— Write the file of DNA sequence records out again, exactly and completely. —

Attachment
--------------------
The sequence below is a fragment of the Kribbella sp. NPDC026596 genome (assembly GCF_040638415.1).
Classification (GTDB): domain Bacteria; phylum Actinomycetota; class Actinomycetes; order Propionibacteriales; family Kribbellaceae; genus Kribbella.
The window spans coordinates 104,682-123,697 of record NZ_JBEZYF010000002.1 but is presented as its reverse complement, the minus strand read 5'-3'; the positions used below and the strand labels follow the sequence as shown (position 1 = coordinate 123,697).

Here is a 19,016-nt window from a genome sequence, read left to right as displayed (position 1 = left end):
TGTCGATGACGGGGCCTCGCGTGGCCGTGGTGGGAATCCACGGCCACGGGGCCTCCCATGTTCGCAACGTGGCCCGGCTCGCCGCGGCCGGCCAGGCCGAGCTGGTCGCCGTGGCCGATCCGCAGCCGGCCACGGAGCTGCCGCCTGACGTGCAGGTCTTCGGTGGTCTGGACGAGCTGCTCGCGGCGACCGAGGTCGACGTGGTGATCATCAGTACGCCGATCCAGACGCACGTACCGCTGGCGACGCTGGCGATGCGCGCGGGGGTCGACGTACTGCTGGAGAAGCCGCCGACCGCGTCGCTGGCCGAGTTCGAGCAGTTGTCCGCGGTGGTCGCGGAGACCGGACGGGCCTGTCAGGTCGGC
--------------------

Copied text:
The sequence below is a fragment of the Kribbella sp. NPDC026596 genome (assembly GCF_040638415.1).
Classification (GTDB): domain Bacteria; phylum Actinomycetota; class Actinomycetes; order Propionibacteriales; family Kribbellaceae; genus Kribbella.
The window spans coordinates 104,682-123,697 of record NZ_JBEZYF010000002.1 but is presented as its reverse complement, the minus strand read 5'-3'; the positions used below and the strand labels follow the sequence as shown (position 1 = coordinate 123,697).

Here is a 19,016-nt window from a genome sequence, read left to right as displayed (position 1 = left end):
TGTCGATGACGGGGCCTCGCGTGGCCGTGGTGGGAATCCACGGCCACGGGGCCTCCCATGTTCGCAACGTGGCCCGGCTCGCCGCGGCCGGCCAGGCCGAGCTGGTCGCCGTGGCCGATCCGCAGCCGGCCACGGAGCTGCCGCCTGACGTGCAGGTCTTCGGTGGTCTGGACGAGCTGCTCGCGGCGACCGAGGTCGACGTGGTGATCATCAGTACGCCGATCCAGACGCACGTACCGCTGGCGACGCTGGCGATGCGCGCGGGGGTCGACGTACTGCTGGAGAAGCCGCCGACCGCGTCGCTGGCCGAGTTCGAGCAGTTGTCCGCGGTGGTCGCGGAGACCGGACGGGCCTGTCAGGTCGGC